Hailed as "original and superb" by the Chicago Tribune, here is an acerbic, humorous account of one poet-cum-teacher's experience at a "New Visions" high school in Queens, New York.
Called "required reading" by Booklist, and one of the best nonfiction books of 2003 by the Detroit Free Press, Brief Intervals of Horrible Sanity is Elizabeth Gold's memoir of four months spent at the pseudonymous School of the New Millennium, where the idealism of a progressive school and the reality of a city classroom collided. Charged with taking over three classes of ninth-grade English in the middle of the year, Gold arrived with lofty dreams of sharing her love of literature with her students. Instead, she teetered on the edge of a nervous breakdown.
Provocative and hilariously eye-opening, this is a book for parents, for teachers, for the precocious misfits who sit in every high school classroom-and the brilliant adults they grow up to become.
"synopsis" may belong to another edition of this title.
Elizabeth Gold is a poet who teaches writing at several branches of the City University of New York.From Publishers Weekly:
When New York City poet Gold arrives at the School for the New Millennium in Jackson Heights, Queens, in February, she's the fourth English teacher her ninth-grade classes have had since the beginning of the school year. The school, meant to be an alternative to the city's overcrowded, underperforming schools, claims to develop "New York City's leaders of the future" and employs the philosophy that in a small school (with only 500 students), "students and teachers get to know each other, work together, and love each other like a family." But, as Gold details in this tiresome, sketchy memoir, the philosophy falters when put into practice, and her students are unruly, angry, bored and not particularly lovable. Some ninth-graders read at a third-grade level; others are smart and capable, yet refuse to pay attention in class or complete homework. A few exceptions emerge (such as one boy who discovers writing and the public library), and Gold receives heroic help from the school's dedicated, supportive humanities teaching staff. Yet the author never gains control of her classroom, one she says she "grew to hate," and though she convincingly describes the anguish of that defeat, her narrative lacks the depth and cohesiveness to make the book compelling or enjoyable. In the end, Gold's afterword sums up what readers have known all along: "I learned what I knew already: I wasn't born to be a high-school teacher," she writes. "I learned that being a teacher is tough.... I had no idea how tough it could be."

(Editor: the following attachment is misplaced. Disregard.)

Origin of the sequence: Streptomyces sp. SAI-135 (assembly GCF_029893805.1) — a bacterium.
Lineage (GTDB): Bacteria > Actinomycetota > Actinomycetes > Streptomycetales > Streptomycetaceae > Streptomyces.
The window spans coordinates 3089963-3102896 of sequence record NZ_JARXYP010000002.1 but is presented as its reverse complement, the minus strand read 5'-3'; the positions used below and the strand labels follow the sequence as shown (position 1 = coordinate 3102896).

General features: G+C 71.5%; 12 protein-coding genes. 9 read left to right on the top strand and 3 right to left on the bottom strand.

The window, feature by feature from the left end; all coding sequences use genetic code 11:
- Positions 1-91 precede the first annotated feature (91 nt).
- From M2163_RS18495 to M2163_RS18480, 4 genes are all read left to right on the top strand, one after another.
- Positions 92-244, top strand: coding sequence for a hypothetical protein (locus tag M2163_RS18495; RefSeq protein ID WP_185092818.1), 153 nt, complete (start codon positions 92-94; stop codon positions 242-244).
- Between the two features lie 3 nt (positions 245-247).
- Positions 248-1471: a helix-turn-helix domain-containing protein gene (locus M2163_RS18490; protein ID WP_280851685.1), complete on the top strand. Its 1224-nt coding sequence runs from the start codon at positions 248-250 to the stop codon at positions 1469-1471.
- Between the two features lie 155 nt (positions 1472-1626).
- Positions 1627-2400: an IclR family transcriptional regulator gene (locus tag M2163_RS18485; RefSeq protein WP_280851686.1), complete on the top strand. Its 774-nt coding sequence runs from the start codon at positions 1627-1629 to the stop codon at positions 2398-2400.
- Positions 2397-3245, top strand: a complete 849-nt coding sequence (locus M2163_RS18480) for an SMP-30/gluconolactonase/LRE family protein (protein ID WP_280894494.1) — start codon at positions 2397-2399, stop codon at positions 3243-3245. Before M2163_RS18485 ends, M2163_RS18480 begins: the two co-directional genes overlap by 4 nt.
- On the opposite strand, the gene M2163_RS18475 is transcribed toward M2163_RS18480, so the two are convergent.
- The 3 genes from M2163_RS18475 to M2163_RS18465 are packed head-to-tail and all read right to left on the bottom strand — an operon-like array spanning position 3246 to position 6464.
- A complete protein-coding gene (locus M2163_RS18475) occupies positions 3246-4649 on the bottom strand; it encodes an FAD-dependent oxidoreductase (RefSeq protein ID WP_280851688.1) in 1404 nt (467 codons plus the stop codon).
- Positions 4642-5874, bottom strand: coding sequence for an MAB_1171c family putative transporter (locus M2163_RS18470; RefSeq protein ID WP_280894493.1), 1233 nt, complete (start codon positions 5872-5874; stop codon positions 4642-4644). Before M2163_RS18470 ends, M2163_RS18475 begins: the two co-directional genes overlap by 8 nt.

Copyright 2003 Reed Business Information, Inc.
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Book Description Tarcher, 2004. Paperback. Book Condition: New. book. Bookseller Inventory # M1585423777
Book Description Tarcher, 2004. Paperback. Book Condition: New. Bookseller Inventory # DADAX1585423777
Book Description Tarcher, 2004. Paperback. Book Condition: New. Never used!. Bookseller Inventory # P111585423777
Book Description Tarcher. PAPERBACK. Book Condition: New. 1585423777 New Condition. Bookseller Inventory # NEW7.2136098